Education in the Media
What Would ‘Full Funding’ of School Aid Look Like? Add $2.3B to DistrictsApril 24, 2018
Given all the debate over what is indeed “full funding” of school aid in New Jersey, the state’s nonpartisan Office of Legislative Services has provided the latest estimate of what every district would receive under the school finance law in the best of circumstances.
But beware of sticker shock; the OLS estimates that 70 percent of all districts are underfunded by more than $2.2 billion, if the state were to meet its full obligations under its decade-old law. Meanwhile, the remaining districts are seeing $660 million in aid that exceeds the state formula, leaving a net of $1.5 billion.
The breakdown, released by the Senate majority office yesterday, is sure to fuel the push underway to rewrite Gov. Phil Murphy’s proposal for school aid in the next fiscal year, already a nearly $284 million increase.
Senate President Steve Sweeney — with what now appears to be a growing consensus in both chambers — has long advocated that the state start to move to meet the letter of the School Funding Reform Act of 2008, including the phasing out of caps that were added by the Legislature to deal with both sudden decreases and increases in aid.
The OLS estimate provides the numbers of what that would ultimately be needed for each district, both with and without the caps. And they are eye-opening to say the least, with some districts shown to be tens of millions of dollars under what the law dictates, and scores equally overfunded.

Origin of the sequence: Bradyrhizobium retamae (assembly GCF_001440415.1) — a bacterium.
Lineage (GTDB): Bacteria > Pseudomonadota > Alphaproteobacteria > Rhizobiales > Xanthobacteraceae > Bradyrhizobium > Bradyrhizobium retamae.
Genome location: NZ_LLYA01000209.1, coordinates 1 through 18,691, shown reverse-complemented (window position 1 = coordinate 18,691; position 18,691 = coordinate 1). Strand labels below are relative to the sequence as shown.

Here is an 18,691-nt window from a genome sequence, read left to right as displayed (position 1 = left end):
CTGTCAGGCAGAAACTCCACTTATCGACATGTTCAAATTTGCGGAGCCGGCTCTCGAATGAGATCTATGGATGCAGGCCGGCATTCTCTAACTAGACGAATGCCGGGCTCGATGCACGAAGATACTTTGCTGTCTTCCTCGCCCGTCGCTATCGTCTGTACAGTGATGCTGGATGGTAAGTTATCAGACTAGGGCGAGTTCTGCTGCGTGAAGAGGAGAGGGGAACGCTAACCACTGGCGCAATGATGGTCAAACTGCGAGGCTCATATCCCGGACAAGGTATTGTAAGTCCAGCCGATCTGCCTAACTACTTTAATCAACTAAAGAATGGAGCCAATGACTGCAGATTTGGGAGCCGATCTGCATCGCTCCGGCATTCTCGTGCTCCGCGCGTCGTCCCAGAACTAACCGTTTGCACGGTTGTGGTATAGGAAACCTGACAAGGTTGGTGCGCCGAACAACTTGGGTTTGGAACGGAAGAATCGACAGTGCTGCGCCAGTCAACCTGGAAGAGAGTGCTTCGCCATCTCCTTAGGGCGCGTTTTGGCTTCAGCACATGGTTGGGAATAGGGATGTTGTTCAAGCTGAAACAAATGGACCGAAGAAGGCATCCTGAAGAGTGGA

Follow this link to see how your district would do if it were fully funded.
At a whopping $174 million over, Jersey City remains the poster child of districts receiving more aid from the state that the law would allow, taking into account what can be raised through the local property-tax base.
Five other districts listed as at least $20 million overfunded by the state are Freehold Regional, Pemberton, Asbury Park, Pemberton, and Brick.
On the flip side, more than 20 districts are receiving at least $20 million less than the law would require if fully funded without caps. They include large urban districts like Newark ($167 million under) and Elizabeth ($114 million), as well as suburban ones like Edison ($30.4 million), North Brunswick ($30.2 million), and Sayreville ($21.6 million).